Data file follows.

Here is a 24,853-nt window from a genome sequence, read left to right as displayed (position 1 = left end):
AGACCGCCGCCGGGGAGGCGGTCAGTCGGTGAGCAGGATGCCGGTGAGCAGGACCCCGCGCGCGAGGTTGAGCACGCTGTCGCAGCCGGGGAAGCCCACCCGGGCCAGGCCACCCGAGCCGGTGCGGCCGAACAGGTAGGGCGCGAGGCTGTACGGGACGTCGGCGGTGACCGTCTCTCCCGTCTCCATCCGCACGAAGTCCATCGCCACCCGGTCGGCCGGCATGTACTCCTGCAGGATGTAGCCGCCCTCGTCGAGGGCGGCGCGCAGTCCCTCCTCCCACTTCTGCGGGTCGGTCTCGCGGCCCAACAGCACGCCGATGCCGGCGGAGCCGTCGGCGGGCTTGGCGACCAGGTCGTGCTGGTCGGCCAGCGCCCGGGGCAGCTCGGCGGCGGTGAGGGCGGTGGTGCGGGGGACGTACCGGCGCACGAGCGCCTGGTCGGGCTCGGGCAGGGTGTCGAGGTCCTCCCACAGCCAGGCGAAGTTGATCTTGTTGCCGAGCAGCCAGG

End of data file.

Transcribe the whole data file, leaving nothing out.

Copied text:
Here is a 24,853-nt window from a genome sequence, read left to right as displayed (position 1 = left end):
AGACCGCCGCCGGGGAGGCGGTCAGTCGGTGAGCAGGATGCCGGTGAGCAGGACCCCGCGCGCGAGGTTGAGCACGCTGTCGCAGCCGGGGAAGCCCACCCGGGCCAGGCCACCCGAGCCGGTGCGGCCGAACAGGTAGGGCGCGAGGCTGTACGGGACGTCGGCGGTGACCGTCTCTCCCGTCTCCATCCGCACGAAGTCCATCGCCACCCGGTCGGCCGGCATGTACTCCTGCAGGATGTAGCCGCCCTCGTCGAGGGCGGCGCGCAGTCCCTCCTCCCACTTCTGCGGGTCGGTCTCGCGGCCCAACAGCACGCCGATGCCGGCGGAGCCGTCGGCGGGCTTGGCGACCAGGTCGTGCTGGTCGGCCAGCGCCCGGGGCAGCTCGGCGGCGGTGAGGGCGGTGGTGCGGGGGACGTACCGGCGCACGAGCGCCTGGTCGGGCTCGGGCAGGGTGTCGAGGTCCTCCCACAGCCAGGCGAAGTTGATCTTGTTGCCGAGCAGCCAGG